Chilling Effects: James Clapper Tells Congress That Journalists Are Ed Snowden's 'Accomplices'by Mike Masnick
Jan. 30, 2014
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While there have been some occasional nutty attempts to paint journalists reporting on the documents that Ed Snowden revealed as being somehow legally at risk for doing so, for the most part, US officials have recognized that we do respect the freedom of the press in this country. This has been in stark contrast to the UK, where a whole investigation is ongoing into The Guardian's role in reporting on the documents. However, that changed this morning, when Director of National Intelligence James Clapper appeared before the Senate Intelligence Committee to deliver his "Worldwide Threat Assessment."
In his prepared statement, Clapper made it clear that he views the journalists who have copies of the documents as "accomplices" to Snowden -- who has been charged with violating the Espionage Act. As he said:
Snowden claims that he's won and that his mission is accomplished. If that is so, I call on him and his accomplices to facilitate the return of the remaining stolen documents that have not yet been exposed to prevent even more damage to U.S. security.While some may claim that this is just a passing phrase, this is a written statement from James Clapper to Congress, meaning it was vetted many, many, many times, and the word choices are clear and specific. As Glenn Greenwald has noted, the implication is not at all subtle. The Obama administration has now officially stated that it views journalists reporting on Snowden documents as "accomplices" to a crime:
Who, in the view of the Obama administration, are Snowden's "accomplices" The FBI and other official investigators have been very clear with the media that there is no evidence whatsoever that Snowden had any help in copying and removing documents from the NSA.That is absolutely crazy. Even more ridiculous is that ODNI's public affair director more or less confirmed the point:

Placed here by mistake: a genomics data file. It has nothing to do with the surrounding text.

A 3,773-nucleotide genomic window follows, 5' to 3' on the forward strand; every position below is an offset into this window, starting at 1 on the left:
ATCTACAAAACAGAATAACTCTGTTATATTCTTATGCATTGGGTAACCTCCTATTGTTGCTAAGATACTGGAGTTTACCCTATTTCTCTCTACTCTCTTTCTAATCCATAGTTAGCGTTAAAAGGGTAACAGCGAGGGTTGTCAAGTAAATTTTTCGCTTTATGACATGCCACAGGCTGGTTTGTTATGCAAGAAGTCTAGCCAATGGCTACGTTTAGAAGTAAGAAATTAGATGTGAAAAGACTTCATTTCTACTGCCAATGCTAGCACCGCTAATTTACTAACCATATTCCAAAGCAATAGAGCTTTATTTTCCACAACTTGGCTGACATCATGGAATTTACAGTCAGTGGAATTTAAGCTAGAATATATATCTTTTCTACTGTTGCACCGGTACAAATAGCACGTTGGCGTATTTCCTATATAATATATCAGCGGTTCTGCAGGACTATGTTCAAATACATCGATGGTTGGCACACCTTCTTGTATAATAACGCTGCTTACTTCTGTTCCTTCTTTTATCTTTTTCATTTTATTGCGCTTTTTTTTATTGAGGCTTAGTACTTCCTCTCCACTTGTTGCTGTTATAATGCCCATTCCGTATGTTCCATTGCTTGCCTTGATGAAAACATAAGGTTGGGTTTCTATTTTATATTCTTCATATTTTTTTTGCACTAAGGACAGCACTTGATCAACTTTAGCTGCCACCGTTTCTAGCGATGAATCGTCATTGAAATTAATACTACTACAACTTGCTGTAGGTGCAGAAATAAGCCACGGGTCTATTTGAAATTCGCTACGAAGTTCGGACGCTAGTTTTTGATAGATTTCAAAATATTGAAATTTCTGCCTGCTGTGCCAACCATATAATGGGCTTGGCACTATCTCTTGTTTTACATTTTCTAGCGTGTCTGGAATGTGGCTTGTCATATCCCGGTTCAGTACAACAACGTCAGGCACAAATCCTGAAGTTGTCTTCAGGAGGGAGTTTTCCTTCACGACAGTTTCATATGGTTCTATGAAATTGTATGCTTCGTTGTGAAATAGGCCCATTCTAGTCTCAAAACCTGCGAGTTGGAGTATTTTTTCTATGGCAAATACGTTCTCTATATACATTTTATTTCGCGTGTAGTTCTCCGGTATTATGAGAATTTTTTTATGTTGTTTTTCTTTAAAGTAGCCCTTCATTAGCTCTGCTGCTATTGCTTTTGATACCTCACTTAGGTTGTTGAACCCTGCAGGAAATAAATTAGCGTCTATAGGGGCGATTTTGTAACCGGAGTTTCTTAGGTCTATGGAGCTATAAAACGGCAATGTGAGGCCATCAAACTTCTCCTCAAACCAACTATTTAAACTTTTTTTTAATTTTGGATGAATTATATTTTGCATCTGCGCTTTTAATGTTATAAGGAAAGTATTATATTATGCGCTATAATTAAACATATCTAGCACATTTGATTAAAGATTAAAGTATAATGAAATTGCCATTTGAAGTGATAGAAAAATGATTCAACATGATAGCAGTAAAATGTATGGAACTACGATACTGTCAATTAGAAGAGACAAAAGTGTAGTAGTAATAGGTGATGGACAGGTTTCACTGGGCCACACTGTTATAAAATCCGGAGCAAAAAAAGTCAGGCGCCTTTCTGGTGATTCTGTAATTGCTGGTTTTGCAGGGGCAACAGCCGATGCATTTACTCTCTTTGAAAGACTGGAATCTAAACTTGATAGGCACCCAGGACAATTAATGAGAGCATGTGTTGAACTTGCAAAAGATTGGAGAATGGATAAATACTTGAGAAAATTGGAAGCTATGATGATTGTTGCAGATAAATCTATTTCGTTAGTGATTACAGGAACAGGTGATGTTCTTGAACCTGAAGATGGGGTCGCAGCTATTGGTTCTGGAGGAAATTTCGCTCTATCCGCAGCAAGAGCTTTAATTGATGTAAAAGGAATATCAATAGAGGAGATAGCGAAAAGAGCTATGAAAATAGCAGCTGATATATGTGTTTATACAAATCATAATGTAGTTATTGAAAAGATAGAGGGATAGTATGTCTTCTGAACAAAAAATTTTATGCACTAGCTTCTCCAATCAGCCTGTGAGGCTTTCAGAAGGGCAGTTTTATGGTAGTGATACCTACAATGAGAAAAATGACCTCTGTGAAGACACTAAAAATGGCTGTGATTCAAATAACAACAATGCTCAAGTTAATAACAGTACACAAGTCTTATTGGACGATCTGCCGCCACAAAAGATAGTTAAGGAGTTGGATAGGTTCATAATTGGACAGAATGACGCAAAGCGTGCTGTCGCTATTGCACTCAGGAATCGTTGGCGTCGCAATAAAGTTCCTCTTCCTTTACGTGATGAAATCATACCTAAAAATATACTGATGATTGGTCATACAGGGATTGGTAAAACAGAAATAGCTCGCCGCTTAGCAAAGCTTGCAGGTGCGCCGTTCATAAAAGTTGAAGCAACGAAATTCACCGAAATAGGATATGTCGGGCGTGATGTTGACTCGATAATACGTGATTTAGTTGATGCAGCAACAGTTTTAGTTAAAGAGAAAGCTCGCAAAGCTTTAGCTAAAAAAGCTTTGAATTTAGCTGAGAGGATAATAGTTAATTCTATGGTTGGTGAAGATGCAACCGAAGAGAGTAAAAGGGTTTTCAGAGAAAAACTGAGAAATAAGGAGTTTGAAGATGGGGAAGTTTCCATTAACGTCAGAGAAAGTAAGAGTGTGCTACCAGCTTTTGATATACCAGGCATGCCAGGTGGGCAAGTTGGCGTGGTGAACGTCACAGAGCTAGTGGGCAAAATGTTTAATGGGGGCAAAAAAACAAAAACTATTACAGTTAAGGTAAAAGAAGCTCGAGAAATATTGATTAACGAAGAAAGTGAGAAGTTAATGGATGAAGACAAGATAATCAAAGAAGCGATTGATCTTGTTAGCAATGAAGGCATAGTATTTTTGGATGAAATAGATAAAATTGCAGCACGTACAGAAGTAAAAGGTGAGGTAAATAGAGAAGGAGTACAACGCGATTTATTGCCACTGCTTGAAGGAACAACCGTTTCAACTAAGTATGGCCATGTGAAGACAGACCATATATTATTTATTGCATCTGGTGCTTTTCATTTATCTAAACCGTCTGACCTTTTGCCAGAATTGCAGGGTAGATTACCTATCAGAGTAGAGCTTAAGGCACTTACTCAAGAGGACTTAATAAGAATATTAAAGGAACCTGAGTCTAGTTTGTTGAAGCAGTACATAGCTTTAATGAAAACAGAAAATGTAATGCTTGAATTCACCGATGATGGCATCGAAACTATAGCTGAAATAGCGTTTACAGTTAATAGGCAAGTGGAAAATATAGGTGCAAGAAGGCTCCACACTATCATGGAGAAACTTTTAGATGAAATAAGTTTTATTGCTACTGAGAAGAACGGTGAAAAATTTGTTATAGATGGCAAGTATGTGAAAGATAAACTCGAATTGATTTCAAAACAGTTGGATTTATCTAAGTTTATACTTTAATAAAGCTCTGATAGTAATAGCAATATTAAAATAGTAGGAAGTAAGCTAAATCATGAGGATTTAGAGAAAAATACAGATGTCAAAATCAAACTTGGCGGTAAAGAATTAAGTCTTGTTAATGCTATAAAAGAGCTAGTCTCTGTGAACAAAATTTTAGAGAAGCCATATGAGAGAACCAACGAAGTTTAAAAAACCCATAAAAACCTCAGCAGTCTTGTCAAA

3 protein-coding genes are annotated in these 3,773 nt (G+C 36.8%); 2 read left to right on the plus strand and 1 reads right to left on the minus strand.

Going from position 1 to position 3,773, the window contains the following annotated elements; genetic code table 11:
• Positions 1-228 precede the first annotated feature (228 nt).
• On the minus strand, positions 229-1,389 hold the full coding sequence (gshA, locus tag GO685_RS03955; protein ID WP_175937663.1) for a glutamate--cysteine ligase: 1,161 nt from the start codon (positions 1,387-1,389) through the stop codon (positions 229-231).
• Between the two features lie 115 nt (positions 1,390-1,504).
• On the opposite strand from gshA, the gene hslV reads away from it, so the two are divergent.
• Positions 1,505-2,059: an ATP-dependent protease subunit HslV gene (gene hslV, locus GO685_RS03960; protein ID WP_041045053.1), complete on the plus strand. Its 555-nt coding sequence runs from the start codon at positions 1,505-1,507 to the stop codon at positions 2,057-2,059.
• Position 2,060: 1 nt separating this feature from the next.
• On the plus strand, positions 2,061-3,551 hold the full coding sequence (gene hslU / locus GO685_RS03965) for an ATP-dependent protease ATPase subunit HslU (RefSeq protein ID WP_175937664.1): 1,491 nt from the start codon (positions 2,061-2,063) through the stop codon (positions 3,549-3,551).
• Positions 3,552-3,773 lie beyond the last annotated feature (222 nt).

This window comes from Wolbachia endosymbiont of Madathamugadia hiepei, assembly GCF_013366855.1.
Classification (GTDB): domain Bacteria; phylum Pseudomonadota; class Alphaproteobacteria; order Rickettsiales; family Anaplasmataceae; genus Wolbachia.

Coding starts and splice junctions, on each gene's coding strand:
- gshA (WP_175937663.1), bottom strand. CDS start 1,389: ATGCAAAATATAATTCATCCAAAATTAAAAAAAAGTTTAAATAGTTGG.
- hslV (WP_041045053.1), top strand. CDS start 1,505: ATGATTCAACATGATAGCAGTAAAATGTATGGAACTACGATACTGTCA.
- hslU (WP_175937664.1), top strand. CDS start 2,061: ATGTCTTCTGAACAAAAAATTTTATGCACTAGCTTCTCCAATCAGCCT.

The office's public affairs director Shawn Turner said in an email that “director Clapper was referring to anyone who is assisting Snowden to further threaten our national security through the unauthorized disclosure of stolen documents related to lawful foreign intelligence collection programs.”Of course, just last year (prior to the Snowden leaks), there was a bit of a scandal when it was revealed that the DOJ was claiming to courts that certain journalists were accomplices in order to spy on them to get access to their sources. That controversy resulted in Attorney General Eric Holder promising new guidelines to stop targeting journalists. And, just today, Holder told Congress that those new rules are already in effect.
Clapper's choice of words here was deliberate. Even if the government doesn't go after any of the journalists with Snowden's documents, the message today's statement made is loud and clear: we can go after you and charge you criminally. And that's an incredibly chilling message in a country that is supposed to respect the freedom of the press.